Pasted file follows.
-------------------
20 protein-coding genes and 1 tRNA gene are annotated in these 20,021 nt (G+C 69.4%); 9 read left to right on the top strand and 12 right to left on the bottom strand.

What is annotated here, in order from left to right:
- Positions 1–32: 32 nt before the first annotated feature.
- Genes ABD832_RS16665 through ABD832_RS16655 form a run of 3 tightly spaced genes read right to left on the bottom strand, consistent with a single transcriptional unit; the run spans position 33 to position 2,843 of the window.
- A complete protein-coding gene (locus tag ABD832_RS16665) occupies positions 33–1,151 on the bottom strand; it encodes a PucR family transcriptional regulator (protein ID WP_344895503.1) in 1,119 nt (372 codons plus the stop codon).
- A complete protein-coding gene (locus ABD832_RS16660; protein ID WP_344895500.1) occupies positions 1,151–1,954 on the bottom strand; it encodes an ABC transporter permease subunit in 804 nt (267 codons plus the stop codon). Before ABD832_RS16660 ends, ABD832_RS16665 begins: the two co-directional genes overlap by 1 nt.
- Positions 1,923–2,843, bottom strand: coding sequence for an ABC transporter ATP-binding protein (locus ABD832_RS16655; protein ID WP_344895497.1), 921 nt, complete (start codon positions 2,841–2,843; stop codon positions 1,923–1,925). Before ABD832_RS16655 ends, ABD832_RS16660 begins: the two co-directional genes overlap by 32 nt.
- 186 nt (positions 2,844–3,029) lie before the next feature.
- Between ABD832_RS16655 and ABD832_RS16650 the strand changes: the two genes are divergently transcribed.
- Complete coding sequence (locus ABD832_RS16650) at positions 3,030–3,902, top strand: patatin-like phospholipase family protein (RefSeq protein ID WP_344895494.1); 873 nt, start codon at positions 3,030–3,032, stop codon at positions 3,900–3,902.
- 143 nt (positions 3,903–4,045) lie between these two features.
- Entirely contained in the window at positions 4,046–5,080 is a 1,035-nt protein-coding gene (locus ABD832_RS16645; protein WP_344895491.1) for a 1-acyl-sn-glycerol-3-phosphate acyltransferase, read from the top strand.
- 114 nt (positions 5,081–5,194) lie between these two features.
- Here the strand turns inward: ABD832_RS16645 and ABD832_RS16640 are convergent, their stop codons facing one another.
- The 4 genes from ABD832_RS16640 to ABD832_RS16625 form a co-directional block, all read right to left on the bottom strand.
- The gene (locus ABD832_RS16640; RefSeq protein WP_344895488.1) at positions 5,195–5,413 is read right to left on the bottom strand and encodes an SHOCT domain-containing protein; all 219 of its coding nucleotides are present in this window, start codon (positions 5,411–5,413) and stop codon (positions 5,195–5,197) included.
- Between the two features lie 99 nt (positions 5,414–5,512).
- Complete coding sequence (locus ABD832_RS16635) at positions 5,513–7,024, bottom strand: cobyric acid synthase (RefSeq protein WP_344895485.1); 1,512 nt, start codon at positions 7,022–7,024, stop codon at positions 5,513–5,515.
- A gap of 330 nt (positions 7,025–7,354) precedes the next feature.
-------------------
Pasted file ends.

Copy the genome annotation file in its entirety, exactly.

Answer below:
20 protein-coding genes and 1 tRNA gene are annotated in these 20,021 nt (G+C 69.4%); 9 read left to right on the top strand and 12 right to left on the bottom strand.

What is annotated here, in order from left to right:
- Positions 1–32: 32 nt before the first annotated feature.
- Genes ABD832_RS16665 through ABD832_RS16655 form a run of 3 tightly spaced genes read right to left on the bottom strand, consistent with a single transcriptional unit; the run spans position 33 to position 2,843 of the window.
- A complete protein-coding gene (locus tag ABD832_RS16665) occupies positions 33–1,151 on the bottom strand; it encodes a PucR family transcriptional regulator (protein ID WP_344895503.1) in 1,119 nt (372 codons plus the stop codon).
- A complete protein-coding gene (locus ABD832_RS16660; protein ID WP_344895500.1) occupies positions 1,151–1,954 on the bottom strand; it encodes an ABC transporter permease subunit in 804 nt (267 codons plus the stop codon). Before ABD832_RS16660 ends, ABD832_RS16665 begins: the two co-directional genes overlap by 1 nt.
- Positions 1,923–2,843, bottom strand: coding sequence for an ABC transporter ATP-binding protein (locus ABD832_RS16655; protein ID WP_344895497.1), 921 nt, complete (start codon positions 2,841–2,843; stop codon positions 1,923–1,925). Before ABD832_RS16655 ends, ABD832_RS16660 begins: the two co-directional genes overlap by 32 nt.
- 186 nt (positions 2,844–3,029) lie before the next feature.
- Between ABD832_RS16655 and ABD832_RS16650 the strand changes: the two genes are divergently transcribed.
- Complete coding sequence (locus ABD832_RS16650) at positions 3,030–3,902, top strand: patatin-like phospholipase family protein (RefSeq protein ID WP_344895494.1); 873 nt, start codon at positions 3,030–3,032, stop codon at positions 3,900–3,902.
- 143 nt (positions 3,903–4,045) lie between these two features.
- Entirely contained in the window at positions 4,046–5,080 is a 1,035-nt protein-coding gene (locus ABD832_RS16645; protein WP_344895491.1) for a 1-acyl-sn-glycerol-3-phosphate acyltransferase, read from the top strand.
- 114 nt (positions 5,081–5,194) lie between these two features.
- Here the strand turns inward: ABD832_RS16645 and ABD832_RS16640 are convergent, their stop codons facing one another.
- The 4 genes from ABD832_RS16640 to ABD832_RS16625 form a co-directional block, all read right to left on the bottom strand.
- The gene (locus ABD832_RS16640; RefSeq protein WP_344895488.1) at positions 5,195–5,413 is read right to left on the bottom strand and encodes an SHOCT domain-containing protein; all 219 of its coding nucleotides are present in this window, start codon (positions 5,411–5,413) and stop codon (positions 5,195–5,197) included.
- Between the two features lie 99 nt (positions 5,414–5,512).
- Complete coding sequence (locus ABD832_RS16635) at positions 5,513–7,024, bottom strand: cobyric acid synthase (RefSeq protein WP_344895485.1); 1,512 nt, start codon at positions 7,022–7,024, stop codon at positions 5,513–5,515.
- A gap of 330 nt (positions 7,025–7,354) precedes the next feature.